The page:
DES MOINES — Fewer bad things happened across state government in the past fiscal year that resulted in Iowa paying settlements or judgments caused by employee error, misconduct or negligence.
That’s according to new data issued by the Iowa Department of Management that indicated the $2,875,257 paid to settle claims and resolve disputes caused by employee mistakes, workplace misconduct or other damages in fiscal 2014 was the lowest in five years — and the third lowest since fiscal 2000.
State records indicated the nearly $2.9 million worth of judgments and settlements authorized last fiscal year by the State Appeal Board included claims brought for medical negligence, personal injuries, employment-based discrimination, retaliation and wrongful discharge, and a prison offender’s request for a specialized Hindu food diet.
“Obviously it’s still a big number, but compared to the overall full year of claims and all the departments that are particularly impacted, it’s quite a down year compared to many of the years in the past,” said Joseph Barry, the state’s risk manager within the Iowa Department of Management.
“I think it’s the lowest one since 2009. Before that, it was clear back to 2000.”
Past yearly totals included a record $23.5 million in judgments paid in fiscal 2008, when the state settled a number of claims stemming from a legislative decision to shut down the Iowa Lottery’s TouchPlay program and nearly $13.2 million paid in fiscal 2012 to settle claims stemming from the now-defunct state film tax credit program.
Most of the state payout for the 12-month period that ended June 30 involved malpractice or medical-related claims brought against doctors at the University of Iowa Hospitals & Clinics in Iowa City that resulted in more than $2 million in settlements.
In all, judgments and settlements paid via the state’s regent institutions totaled $2.19 million.
The fiscal 2014 settlement list did include a $225,000 payout to entities associated with a “Field of Screams” project that had registered for tax credits under the state’s film incentive program.
Created by the Legislature in 2007, the state film tax credit program provided a 25 percent tax credit for production expenditures made in Iowa, and a 25 percent tax credit for investors for projects that spent at least $100,000 in Iowa.
Other settlements included:
l $700,000 from the state’s general fund as partial settlement of a $1.75 million claim awarded to Dennis Musel, a Belle Plaine man who brought a medical negligence claim at UI Hospitals & Clinics relating to an emergency lumbar puncture that was conducted to rule out meningitis. Attorneys for Musel alleged that he suffered from weakness and decreasing reflexes in his lower extremities as a result of the procedure which led to paralysis. The University of Iowa Physicians paid the remainder of the claim, which included attorney fees.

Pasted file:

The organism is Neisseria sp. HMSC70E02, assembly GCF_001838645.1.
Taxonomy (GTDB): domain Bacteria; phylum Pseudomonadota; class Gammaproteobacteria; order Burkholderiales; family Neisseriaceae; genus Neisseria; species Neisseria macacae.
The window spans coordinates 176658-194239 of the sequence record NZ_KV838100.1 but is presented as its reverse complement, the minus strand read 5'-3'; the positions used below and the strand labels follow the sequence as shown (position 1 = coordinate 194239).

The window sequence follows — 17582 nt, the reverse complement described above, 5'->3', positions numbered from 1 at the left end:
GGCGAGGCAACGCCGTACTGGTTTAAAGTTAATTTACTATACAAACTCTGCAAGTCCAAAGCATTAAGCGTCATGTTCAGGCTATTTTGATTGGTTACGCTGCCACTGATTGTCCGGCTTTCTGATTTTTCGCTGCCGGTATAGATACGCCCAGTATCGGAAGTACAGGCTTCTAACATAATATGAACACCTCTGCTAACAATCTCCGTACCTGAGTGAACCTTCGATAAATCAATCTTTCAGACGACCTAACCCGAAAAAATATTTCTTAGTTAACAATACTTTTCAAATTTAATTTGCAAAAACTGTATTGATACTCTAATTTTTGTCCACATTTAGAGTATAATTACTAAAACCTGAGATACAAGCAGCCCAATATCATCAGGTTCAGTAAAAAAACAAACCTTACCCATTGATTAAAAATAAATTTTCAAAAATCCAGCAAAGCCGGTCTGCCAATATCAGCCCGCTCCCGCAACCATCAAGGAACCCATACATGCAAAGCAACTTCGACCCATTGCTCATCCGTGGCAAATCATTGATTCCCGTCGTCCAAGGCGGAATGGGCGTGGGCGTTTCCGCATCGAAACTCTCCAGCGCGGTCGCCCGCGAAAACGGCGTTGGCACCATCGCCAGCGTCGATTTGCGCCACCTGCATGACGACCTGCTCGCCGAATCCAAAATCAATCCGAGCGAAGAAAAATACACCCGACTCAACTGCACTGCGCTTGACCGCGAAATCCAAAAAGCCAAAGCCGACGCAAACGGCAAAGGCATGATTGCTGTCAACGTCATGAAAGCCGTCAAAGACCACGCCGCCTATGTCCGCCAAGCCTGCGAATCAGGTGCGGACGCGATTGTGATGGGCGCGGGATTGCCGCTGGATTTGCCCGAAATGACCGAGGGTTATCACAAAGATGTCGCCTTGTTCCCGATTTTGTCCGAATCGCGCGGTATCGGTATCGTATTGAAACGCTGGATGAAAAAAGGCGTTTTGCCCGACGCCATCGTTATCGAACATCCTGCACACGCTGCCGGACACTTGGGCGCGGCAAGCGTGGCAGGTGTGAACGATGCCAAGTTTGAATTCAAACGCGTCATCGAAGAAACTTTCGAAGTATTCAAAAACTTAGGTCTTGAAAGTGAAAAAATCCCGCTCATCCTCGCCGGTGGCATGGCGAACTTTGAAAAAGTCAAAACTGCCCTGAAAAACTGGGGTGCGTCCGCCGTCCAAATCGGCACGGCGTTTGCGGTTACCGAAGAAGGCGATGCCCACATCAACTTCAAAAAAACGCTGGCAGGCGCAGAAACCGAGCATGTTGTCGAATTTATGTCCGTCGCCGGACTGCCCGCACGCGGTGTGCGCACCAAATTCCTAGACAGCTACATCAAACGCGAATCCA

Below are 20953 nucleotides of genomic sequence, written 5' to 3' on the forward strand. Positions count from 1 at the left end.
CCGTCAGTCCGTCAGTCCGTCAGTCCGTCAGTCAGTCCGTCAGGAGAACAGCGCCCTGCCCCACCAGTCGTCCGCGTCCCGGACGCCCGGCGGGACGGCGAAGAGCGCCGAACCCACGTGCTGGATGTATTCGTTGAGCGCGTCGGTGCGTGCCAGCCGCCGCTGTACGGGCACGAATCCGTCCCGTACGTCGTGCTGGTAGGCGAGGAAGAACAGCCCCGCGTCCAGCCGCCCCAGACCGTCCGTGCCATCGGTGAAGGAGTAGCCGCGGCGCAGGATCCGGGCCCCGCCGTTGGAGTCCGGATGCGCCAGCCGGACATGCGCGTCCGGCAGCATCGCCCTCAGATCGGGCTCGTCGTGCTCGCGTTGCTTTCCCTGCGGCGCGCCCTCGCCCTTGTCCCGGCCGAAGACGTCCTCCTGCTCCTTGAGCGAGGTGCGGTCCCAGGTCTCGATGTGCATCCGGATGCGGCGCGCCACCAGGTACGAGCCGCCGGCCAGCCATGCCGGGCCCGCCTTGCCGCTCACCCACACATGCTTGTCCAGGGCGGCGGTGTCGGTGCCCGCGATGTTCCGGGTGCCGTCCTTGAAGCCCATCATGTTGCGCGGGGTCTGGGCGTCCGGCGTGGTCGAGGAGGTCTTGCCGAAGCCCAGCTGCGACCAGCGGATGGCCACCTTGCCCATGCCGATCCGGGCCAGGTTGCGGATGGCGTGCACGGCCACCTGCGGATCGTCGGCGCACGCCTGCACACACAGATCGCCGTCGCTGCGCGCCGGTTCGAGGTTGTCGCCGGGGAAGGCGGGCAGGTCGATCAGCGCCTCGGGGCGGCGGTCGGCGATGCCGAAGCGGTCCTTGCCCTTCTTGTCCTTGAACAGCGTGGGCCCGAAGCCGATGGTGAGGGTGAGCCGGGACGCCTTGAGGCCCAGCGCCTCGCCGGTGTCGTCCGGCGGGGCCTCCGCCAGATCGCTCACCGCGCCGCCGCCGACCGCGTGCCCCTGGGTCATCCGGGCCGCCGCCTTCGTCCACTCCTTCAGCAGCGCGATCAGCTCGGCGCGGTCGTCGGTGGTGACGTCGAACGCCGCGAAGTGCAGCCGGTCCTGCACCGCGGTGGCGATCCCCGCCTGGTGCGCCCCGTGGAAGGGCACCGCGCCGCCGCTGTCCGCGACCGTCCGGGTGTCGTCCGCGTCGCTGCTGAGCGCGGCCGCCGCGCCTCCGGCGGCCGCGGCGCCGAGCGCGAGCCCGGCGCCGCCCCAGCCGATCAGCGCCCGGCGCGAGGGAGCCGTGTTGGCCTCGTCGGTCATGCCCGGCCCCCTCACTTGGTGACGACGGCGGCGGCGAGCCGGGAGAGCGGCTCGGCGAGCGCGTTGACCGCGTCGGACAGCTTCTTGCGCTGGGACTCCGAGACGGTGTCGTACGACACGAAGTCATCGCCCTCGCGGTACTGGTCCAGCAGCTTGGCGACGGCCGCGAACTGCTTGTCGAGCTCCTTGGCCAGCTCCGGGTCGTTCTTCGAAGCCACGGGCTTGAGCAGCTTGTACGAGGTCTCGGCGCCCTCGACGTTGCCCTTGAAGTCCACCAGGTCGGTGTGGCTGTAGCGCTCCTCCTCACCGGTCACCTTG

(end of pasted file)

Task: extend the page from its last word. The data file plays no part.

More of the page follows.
l $750,000 paid from the state general fund as part of a $1.5 million award in a medical malpractice lawsuit claiming doctors at the UI hospital in Iowa City failed to diagnose and treat Terri Holliday’s diabetes insipidus at the time of her July 2010 discharge. The lawsuit alleged the treatment fell below the standard of care and caused Holliday to lose both sets of toes.
l $125,000 paid to Dianne Bascom, a former University of Northern Iowa employee who filed a lawsuit against the state and UNI alleging discrimination, harassment and retaliation by three supervisors. State officials denied her allegations.
l $71,000 to settle claims of sex discrimination and retaliation brought by Melissa Renda, a former inmate at the Mount Pleasant Correctional Facility who alleged sexual harassment in employment at her prison job. The claim moved forward after an Iowa Supreme Court ruling established that prisoners have civil rights protections in employment.
l $25,000 to settle a lawsuit filed by Cliff Missen, a former tenant of a UI-owned house near the Iowa City campus. Missen alleged the university had been negligent in managing the house he rented, in that the house contained mold and was unfit for habitation — resulting in his suffering personal injuries and property damage.
Jeffrey Thompson of the Iowa Attorney General’s Office said the state has taken a more assertive approach to taking claims to trial and implementing strategies to workplace issues.
“We continue to work hard to be good stewards of the state’s resources and defend cases that need to be defended,” he said.
“I think there’s a cooperative effort within the state to evaluate these things and learn from things and try to keep our exposure to settlements and verdicts as low as we can keep it. It’s a challenge with the resources that we have.”
The fact that overall payouts for fiscal 2014 were down is encouraging and “makes us feel that we’re headed on the right path,” he added.
l Comments: (515) 243-7220; firstname.lastname@example.org
Yearly general fund judgements, settlements paid by state government
Fiscal year Payout
l 2014 $2,875,257
l 2013 $4,282,556
l 2012 $13,176,313
l 2011 $3,780,323
l 2010 $6,854,958
l 2009 $2,552,812
l 2008 $23,530,913
l 2007 $6,741,962
l 2006 $6,221,012
l 2005 $8,526,313
l 2004 $8,252,713
l 2003 $4,231,783
l 2002 $4,146,646
l 2001 $2,920,520
l 2000 $2,163,541
Source: State Appeal Board